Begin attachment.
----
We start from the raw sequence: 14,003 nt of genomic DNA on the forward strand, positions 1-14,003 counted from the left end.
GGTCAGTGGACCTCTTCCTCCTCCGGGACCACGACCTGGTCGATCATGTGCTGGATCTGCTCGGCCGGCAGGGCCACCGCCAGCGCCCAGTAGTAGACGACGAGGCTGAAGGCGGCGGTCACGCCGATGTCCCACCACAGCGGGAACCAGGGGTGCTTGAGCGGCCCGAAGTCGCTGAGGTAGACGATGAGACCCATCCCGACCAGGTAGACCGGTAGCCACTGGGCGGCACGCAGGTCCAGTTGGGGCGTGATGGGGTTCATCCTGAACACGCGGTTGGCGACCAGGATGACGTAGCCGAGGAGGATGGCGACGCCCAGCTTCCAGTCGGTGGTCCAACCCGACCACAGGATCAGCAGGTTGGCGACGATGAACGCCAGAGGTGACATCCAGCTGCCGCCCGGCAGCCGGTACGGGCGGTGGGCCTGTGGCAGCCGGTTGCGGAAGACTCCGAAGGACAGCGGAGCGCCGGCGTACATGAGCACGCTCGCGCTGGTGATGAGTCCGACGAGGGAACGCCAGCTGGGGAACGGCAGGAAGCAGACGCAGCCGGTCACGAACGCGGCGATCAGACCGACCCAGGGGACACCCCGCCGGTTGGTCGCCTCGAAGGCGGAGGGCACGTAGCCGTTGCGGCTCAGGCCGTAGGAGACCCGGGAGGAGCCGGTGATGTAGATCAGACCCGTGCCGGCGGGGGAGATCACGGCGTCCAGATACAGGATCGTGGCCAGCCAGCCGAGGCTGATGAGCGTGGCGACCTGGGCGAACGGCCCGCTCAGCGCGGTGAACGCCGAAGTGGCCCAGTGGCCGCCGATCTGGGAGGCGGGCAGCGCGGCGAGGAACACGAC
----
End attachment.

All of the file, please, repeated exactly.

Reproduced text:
We start from the raw sequence: 14,003 nt of genomic DNA on the forward strand, positions 1-14,003 counted from the left end.
GGTCAGTGGACCTCTTCCTCCTCCGGGACCACGACCTGGTCGATCATGTGCTGGATCTGCTCGGCCGGCAGGGCCACCGCCAGCGCCCAGTAGTAGACGACGAGGCTGAAGGCGGCGGTCACGCCGATGTCCCACCACAGCGGGAACCAGGGGTGCTTGAGCGGCCCGAAGTCGCTGAGGTAGACGATGAGACCCATCCCGACCAGGTAGACCGGTAGCCACTGGGCGGCACGCAGGTCCAGTTGGGGCGTGATGGGGTTCATCCTGAACACGCGGTTGGCGACCAGGATGACGTAGCCGAGGAGGATGGCGACGCCCAGCTTCCAGTCGGTGGTCCAACCCGACCACAGGATCAGCAGGTTGGCGACGATGAACGCCAGAGGTGACATCCAGCTGCCGCCCGGCAGCCGGTACGGGCGGTGGGCCTGTGGCAGCCGGTTGCGGAAGACTCCGAAGGACAGCGGAGCGCCGGCGTACATGAGCACGCTCGCGCTGGTGATGAGTCCGACGAGGGAACGCCAGCTGGGGAACGGCAGGAAGCAGACGCAGCCGGTCACGAACGCGGCGATCAGACCGACCCAGGGGACACCCCGCCGGTTGGTCGCCTCGAAGGCGGAGGGCACGTAGCCGTTGCGGCTCAGGCCGTAGGAGACCCGGGAGGAGCCGGTGATGTAGATCAGACCCGTGCCGGCGGGGGAGATCACGGCGTCCAGATACAGGATCGTGGCCAGCCAGCCGAGGCTGATGAGCGTGGCGACCTGGGCGAACGGCCCGCTCAGCGCGGTGAACGCCGAAGTGGCCCAGTGGCCGCCGATCTGGGAGGCGGGCAGCGCGGCGAGGAACACGAC